Hygiene is most potent force in tackling deadly diseases

Rapid and sustained implementation of stringent infection control procedures by healthcare workers in hospitals such as wearing masks, gowns and washing hands regularly is the single most important measure in combating the spread of new, infectious diseases for which there is no treatment of vaccine, according to research findings by US scientists* to be published in Proceedings B, a learned journal produced by the Royal Society. Using a mathematical model of severe acute respiratory syndrome (SARS), the scientists examined how untreatable infectious diseases that spread rapidly in a hospital environment could best be dealt with. They found that inexpensive and easily implemented hospital-wide contact precautions are the most potent of all disease control measures, and can even substitute for alternative approached such as expensive isolation facilities, quarantine, and sequestration of healthcare workers. Their findings have significant implications for all countries and particularly those with limited resources.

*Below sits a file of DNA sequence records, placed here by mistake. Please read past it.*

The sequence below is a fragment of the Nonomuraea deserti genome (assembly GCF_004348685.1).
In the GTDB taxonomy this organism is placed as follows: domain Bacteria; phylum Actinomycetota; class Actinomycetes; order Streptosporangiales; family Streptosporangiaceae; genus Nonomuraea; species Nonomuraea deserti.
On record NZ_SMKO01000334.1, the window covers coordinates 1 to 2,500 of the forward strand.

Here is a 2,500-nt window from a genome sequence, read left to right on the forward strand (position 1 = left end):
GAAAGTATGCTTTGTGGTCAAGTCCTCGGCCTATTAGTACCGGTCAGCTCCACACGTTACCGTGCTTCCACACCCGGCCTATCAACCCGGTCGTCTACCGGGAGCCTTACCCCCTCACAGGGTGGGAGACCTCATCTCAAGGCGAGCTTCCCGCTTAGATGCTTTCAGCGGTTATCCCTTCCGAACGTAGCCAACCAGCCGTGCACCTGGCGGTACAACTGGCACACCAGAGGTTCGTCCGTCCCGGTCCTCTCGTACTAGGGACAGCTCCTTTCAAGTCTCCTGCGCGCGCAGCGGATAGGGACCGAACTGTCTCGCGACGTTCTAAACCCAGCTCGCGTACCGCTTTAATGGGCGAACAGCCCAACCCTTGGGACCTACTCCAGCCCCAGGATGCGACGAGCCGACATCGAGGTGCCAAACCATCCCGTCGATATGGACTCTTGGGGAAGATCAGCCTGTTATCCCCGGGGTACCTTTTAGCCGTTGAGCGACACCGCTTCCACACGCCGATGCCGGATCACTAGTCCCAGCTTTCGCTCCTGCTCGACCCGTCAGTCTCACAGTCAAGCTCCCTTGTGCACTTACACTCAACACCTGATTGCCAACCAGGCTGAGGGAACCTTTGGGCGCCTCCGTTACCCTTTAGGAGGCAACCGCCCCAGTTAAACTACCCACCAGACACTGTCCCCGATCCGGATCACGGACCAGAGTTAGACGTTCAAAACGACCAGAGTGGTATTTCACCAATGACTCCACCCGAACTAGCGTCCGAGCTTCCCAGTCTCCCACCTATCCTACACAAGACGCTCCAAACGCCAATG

"New, untreatable infectious diseases pose a growing risk as globalisation leads to unprecedented human mobility, and they will continue to challenge public health systems worldwide. Our study examined priorities and trade-offs how one measure can compensate for another which isn't available in a given setting between alternative strategies of disease control," says scientist James Lloyd-Smith.

Healthcare workers comprised an alarmingly high proportion of SARS cases 61 per cent in Hanoi and around 50 per cent in Toronto so the study focuses on hospitals and their surrounding communities. The model shows that hospital-wide infection controls are more important than, for example, precautions specific to known SARS patients, since hospital-wide precautions block transmission in unidentified cases as well. In every scenario examined, a breakdown in general infection control was more damaging to disease containment efforts than a bre

Contact: Elaine Calvert
Royal Society

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